LONDON: British Prime Minister Boris Johnson on Tuesday condemned the "vile" racist chanting during England's Euro 2020 qualifier in Sofia as his Bulgarian counterpart urged the country's football chief to resign.
England eased to a 6-0 victory over their hosts on Monday but the game was overshadowed by offensive chanting from the stands, forcing the match to be halted twice in the first half.
"The racism we saw and heard last night was vile and has no place in football or anywhere else," said Johnson's spokesman, referring to monkey noises and apparent Nazi salutes that marred the match.
"The England players and management showed tremendous dignity and the prime minister commends the players who were targeted with this despicable abuse for their response."
The spokesman called for tough action from European football governing body UEFA, backing the Football Association's call for an urgent investigation with tough penalties.
Amid the fallout from the game, Bulgarian Prime Minister Boyko Borisov urged the country's football union president Borislav Mihaylov to quit.
"I urge Borislav Mihaylov to hand in his resignation immediately!" Borisov wrote on Facebook, adding it was "inadmissible that Bulgaria... is associated with racism and xenophobia".
Borisov said the government would sever all ties, including financial, with the Bulgarian Football Union (BFU) over what he called "a shameful loss" and the overall poor standing of Bulgarian football until Mihaylov resigned.
He tweeted his condemnation of the behaviour of some of the fans, saying it was "unacceptable" that Bulgaria, which he described as "one of the most tolerant countries in the world", should be associated with racism.
After several English players suffered racist abuse in a qualifier away to Montenegro in March, England manager Gareth Southgate had prepared his side to follow UEFA's three-step protocol for reporting racist incidents that can lead to matches being abandoned.
'No more pitiful fines'
Southgate said after Monday's win that his side had made "two statements" by winning the game but also raising awareness of the situation.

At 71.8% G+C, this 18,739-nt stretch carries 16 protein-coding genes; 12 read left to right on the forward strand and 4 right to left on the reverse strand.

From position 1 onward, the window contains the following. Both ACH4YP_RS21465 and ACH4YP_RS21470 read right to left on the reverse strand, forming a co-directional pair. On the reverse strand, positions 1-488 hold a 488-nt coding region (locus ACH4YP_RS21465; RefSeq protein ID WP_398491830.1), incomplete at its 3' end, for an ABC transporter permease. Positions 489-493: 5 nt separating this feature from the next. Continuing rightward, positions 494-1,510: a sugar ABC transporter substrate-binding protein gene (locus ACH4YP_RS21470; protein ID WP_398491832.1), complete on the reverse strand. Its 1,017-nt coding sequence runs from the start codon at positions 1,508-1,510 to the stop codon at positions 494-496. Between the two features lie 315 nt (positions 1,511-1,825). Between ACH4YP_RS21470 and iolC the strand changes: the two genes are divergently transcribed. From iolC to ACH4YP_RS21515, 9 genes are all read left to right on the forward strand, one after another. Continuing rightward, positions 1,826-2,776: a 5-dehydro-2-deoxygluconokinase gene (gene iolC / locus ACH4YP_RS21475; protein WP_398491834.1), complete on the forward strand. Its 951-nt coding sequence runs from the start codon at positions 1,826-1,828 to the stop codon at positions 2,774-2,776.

"The game was stopped twice and I know for some people that won't be enough, but I think we were as a group on board with that process," he said.
Bulgaria coach Krasimir Balakov said he did not hear anything as he was focusing on the match.
"If this is indeed proven, we must apologise and be ashamed that such racist things happen in Bulgaria," he said. "That's the truth.
"I am absolutely in favour of strict punishments if such things happened. But this has to be proven, otherwise it's speculation."
Anti-racism group Kick It Out said the match should have been abandoned by officials after TV footage showed that racist abuse continued in the second half.
"There can be no more pitiful fines or short stadium bans," the group said. "If UEFA care at all about tackling discrimination... then points deductions and tournament expulsion must follow.”
A section of 5,000 seats at the Vasil Levski National Stadium was already closed for the game after racist incidents during games against Kosovo and the Czech Republic in June.
With England 2-0 ahead, the game was temporarily stopped and a warning played over the loudspeakers in both Bulgarian and English.
That warning was not heeded and there was a second, longer stoppage of the match after Ross Barkley put England 3-0 up, with a number of Bulgarian 'ultra' fans ejected from the stadium.
Aston Villa defender Tyrone Mings was one of those targeted on his England debut.
"I am proud of how we dealt with it and took the appropriate steps," he said. "I could hear it as clear as day. It doesn't affect me too much. I feel more sorry for those people who feel they have to have those opinions."
England now need just a point from their final two qualifiers against Montenegro and Kosovo next month to seal their place at next year's Euros.